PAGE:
But never forget that pumpkin is sold as a vegetable, and just like it’s close cousin the butternut squash, pumpkin is the perfect candidate for savory preparations as well—like this spicy One Pot Pumpkin Curry.
The key to easy and über-flavorful curry: red curry paste
You could mix up your favorite dried herbs and spices to get the classic curry flavor, but the truth is, many of the standard spices in curry tend to lose their potency very quickly after grinding. So unless you’re refreshing your spices every month or so, you’re going to have to find another way to get the intense curry flavor. The solution to this is simple: curry paste!
Curry paste is the wet version of curry powder, and you can probably find it in small jars at your regular supermarket in the international foods aisle. Because it is wet, it keeps the flavor of the spices nice and robust.
For this recipe, you’re looking to pick up Thai red curry paste—Mae Ploy is a brand that a lot of folks like, but we don’t have it at our stores around here, so I usually just use Thai Kitchen, which is easier to track down (although less potent). It’s important to note that the Mae Ploy brand contains shrimp, so if you’re a herbivore, stick to the Thai Kitchen brand, which is 100% vegan. If you’d like, you can also make your own curry paste at home—here’s a great how-to from Hot Thai Kitchen.
The intensity of curry paste does vary widely from brand-to-brand, so if you’re using it for the first time, I recommend starting out small and adding more paste to the curry after taste-testing.
Noodles, rice, cauliflower, oh my! Pick your favorite base for this pumpkin curry.
The curry itself is 100% plant-based, vegan, gluten-free, Whole30, and paleo—if you follow one of those diets, the only consideration you’ll have to make is what base you want to put your curry on top of. Gluten-free? Try brown rice or rice noodles. Paleo or Whole30? Go for cauliflower rice.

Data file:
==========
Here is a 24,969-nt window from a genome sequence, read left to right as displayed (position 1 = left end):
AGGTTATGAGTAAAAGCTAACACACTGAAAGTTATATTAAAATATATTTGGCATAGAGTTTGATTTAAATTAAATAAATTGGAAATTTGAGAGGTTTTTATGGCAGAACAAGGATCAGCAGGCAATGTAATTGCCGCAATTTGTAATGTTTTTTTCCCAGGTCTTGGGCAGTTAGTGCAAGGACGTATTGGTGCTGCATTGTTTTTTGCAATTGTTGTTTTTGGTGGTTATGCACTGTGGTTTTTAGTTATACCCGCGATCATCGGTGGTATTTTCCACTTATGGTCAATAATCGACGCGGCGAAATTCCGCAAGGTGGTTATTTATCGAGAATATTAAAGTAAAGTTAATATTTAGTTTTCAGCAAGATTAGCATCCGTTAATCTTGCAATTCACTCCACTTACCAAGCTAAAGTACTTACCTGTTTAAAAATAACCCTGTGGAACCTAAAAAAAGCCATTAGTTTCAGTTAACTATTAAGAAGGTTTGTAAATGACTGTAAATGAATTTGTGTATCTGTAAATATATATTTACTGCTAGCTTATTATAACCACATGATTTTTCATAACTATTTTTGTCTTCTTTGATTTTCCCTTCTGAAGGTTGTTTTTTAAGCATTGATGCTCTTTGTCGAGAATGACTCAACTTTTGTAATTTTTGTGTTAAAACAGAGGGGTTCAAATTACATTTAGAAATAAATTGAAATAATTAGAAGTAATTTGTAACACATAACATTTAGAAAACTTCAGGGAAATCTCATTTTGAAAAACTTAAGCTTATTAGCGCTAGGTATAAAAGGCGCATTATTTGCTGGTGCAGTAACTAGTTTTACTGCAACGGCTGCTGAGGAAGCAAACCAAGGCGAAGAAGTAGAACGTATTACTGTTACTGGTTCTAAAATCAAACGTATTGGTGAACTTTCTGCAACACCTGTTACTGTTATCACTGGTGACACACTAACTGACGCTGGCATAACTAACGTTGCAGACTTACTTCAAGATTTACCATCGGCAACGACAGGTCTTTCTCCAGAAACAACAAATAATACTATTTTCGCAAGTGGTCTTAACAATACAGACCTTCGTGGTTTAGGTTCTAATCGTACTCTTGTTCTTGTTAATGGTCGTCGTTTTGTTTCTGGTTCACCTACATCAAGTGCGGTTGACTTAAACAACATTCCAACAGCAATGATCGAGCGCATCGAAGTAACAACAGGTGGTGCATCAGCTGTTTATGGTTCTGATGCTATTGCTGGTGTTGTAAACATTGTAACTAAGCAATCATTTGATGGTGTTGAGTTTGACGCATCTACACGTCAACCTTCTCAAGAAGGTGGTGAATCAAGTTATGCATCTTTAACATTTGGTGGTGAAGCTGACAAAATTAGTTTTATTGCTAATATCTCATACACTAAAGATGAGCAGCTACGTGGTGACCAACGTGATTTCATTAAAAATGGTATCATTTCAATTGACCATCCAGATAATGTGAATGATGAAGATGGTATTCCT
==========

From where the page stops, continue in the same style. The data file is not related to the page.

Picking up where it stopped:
I can’t find a pie pumpkin! What can I substitute for the pumpkin in this curry?
We call for you to cut up your own pie pumpkin here. A pie pumpkin in a small pumpkin that is very sweet and flavorful—you don’t want to use the pumpkins you’re carving for Halloween because they are bred for size, not flavor.
Most supermarkets in my area carry pie pumpkins September-November, which is great, but what if you want to make this outside of the fall months? Easy. You have a three options:
- Stock up: If you know you like this curry (you will!) you can stock up on pie pumpkins and store them in your house. When properly stored and cured, winter squash like pie pumpkins can last up to a year!
- Sub in butternut squash: You can swap in peeled and cubed butternut squash for the pumpkin, which tends to be much easier to find all year.
- Use frozen: Some grocery stores even carry frozen peeled and cubed pumpkin and butternut squash, which is a great, affordable solution that also happens to save you some time. No need to defrost. Just toss in the frozen pumpkin or squash at the same stage of the recipe. Woohoo!
This riff on a traditional Thai red curry is a flavor explosion and a super interesting way to break pumpkin out of its sweets box! It also makes for a great meal prep—just pre-cook the curry and your rice or noodles, pop them into meal prep containers, and stash them in the fridge until you’re ready to microwave. Enjoy!